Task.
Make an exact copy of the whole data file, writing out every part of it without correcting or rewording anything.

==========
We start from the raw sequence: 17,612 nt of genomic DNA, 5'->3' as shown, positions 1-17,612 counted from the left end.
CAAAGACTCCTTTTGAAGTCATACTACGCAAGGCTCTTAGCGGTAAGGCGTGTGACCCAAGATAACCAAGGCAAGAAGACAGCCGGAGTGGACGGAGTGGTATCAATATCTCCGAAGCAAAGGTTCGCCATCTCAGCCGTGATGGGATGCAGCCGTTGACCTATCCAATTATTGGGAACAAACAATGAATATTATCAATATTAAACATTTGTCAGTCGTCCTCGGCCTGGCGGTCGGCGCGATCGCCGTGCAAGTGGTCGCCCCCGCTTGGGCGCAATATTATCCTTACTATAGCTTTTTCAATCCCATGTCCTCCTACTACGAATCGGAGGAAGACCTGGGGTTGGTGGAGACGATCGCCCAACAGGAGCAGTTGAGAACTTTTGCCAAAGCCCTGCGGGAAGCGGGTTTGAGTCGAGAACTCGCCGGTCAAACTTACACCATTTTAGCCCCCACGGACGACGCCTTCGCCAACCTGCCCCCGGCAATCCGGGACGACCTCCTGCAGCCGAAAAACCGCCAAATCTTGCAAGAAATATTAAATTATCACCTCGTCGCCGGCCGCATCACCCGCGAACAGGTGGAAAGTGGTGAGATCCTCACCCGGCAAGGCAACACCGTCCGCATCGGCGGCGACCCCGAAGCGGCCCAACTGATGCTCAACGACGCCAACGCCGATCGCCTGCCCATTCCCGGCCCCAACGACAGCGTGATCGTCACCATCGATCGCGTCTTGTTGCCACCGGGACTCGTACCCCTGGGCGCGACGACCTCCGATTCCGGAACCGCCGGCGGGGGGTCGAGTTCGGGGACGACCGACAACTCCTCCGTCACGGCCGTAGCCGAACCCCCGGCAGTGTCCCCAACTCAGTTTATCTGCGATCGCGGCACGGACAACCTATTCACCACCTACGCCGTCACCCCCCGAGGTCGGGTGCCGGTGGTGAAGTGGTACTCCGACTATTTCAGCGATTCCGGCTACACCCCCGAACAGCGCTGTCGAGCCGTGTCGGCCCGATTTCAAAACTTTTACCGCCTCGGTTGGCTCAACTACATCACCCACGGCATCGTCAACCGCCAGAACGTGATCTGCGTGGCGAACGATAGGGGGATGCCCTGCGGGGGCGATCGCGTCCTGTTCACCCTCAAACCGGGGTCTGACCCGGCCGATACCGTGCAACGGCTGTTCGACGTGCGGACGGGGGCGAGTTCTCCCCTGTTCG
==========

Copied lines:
We start from the raw sequence: 17,612 nt of genomic DNA, 5'->3' as shown, positions 1-17,612 counted from the left end.
CAAAGACTCCTTTTGAAGTCATACTACGCAAGGCTCTTAGCGGTAAGGCGTGTGACCCAAGATAACCAAGGCAAGAAGACAGCCGGAGTGGACGGAGTGGTATCAATATCTCCGAAGCAAAGGTTCGCCATCTCAGCCGTGATGGGATGCAGCCGTTGACCTATCCAATTATTGGGAACAAACAATGAATATTATCAATATTAAACATTTGTCAGTCGTCCTCGGCCTGGCGGTCGGCGCGATCGCCGTGCAAGTGGTCGCCCCCGCTTGGGCGCAATATTATCCTTACTATAGCTTTTTCAATCCCATGTCCTCCTACTACGAATCGGAGGAAGACCTGGGGTTGGTGGAGACGATCGCCCAACAGGAGCAGTTGAGAACTTTTGCCAAAGCCCTGCGGGAAGCGGGTTTGAGTCGAGAACTCGCCGGTCAAACTTACACCATTTTAGCCCCCACGGACGACGCCTTCGCCAACCTGCCCCCGGCAATCCGGGACGACCTCCTGCAGCCGAAAAACCGCCAAATCTTGCAAGAAATATTAAATTATCACCTCGTCGCCGGCCGCATCACCCGCGAACAGGTGGAAAGTGGTGAGATCCTCACCCGGCAAGGCAACACCGTCCGCATCGGCGGCGACCCCGAAGCGGCCCAACTGATGCTCAACGACGCCAACGCCGATCGCCTGCCCATTCCCGGCCCCAACGACAGCGTGATCGTCACCATCGATCGCGTCTTGTTGCCACCGGGACTCGTACCCCTGGGCGCGACGACCTCCGATTCCGGAACCGCCGGCGGGGGGTCGAGTTCGGGGACGACCGACAACTCCTCCGTCACGGCCGTAGCCGAACCCCCGGCAGTGTCCCCAACTCAGTTTATCTGCGATCGCGGCACGGACAACCTATTCACCACCTACGCCGTCACCCCCCGAGGTCGGGTGCCGGTGGTGAAGTGGTACTCCGACTATTTCAGCGATTCCGGCTACACCCCCGAACAGCGCTGTCGAGCCGTGTCGGCCCGATTTCAAAACTTTTACCGCCTCGGTTGGCTCAACTACATCACCCACGGCATCGTCAACCGCCAGAACGTGATCTGCGTGGCGAACGATAGGGGGATGCCCTGCGGGGGCGATCGCGTCCTGTTCACCCTCAAACCGGGGTCTGACCCGGCCGATACCGTGCAACGGCTGTTCGACGTGCGGACGGGGGCGAGTTCTCCCCTGTTCG